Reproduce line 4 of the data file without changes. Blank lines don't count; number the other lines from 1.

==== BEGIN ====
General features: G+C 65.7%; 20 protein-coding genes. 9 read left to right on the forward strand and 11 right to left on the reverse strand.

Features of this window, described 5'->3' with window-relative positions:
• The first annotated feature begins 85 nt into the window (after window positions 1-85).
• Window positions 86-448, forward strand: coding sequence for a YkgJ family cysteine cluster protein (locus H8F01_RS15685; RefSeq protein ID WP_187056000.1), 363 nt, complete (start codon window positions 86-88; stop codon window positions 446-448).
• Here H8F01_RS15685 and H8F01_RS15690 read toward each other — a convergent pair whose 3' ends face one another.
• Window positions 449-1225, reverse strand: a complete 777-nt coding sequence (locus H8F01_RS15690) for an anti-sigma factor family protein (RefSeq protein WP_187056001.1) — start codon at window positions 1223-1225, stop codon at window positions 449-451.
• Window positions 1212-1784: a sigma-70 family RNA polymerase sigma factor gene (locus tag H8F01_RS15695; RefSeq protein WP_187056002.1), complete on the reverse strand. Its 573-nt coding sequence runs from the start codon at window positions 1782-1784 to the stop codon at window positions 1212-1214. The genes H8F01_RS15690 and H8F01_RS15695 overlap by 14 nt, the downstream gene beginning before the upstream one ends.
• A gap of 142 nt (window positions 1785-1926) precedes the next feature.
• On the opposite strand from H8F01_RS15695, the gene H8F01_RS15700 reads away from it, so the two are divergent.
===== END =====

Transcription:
• Window positions 86-448, forward strand: coding sequence for a YkgJ family cysteine cluster protein (locus H8F01_RS15685; RefSeq protein ID WP_187056000.1), 363 nt, complete (start codon window positions 86-88; stop codon window positions 446-448).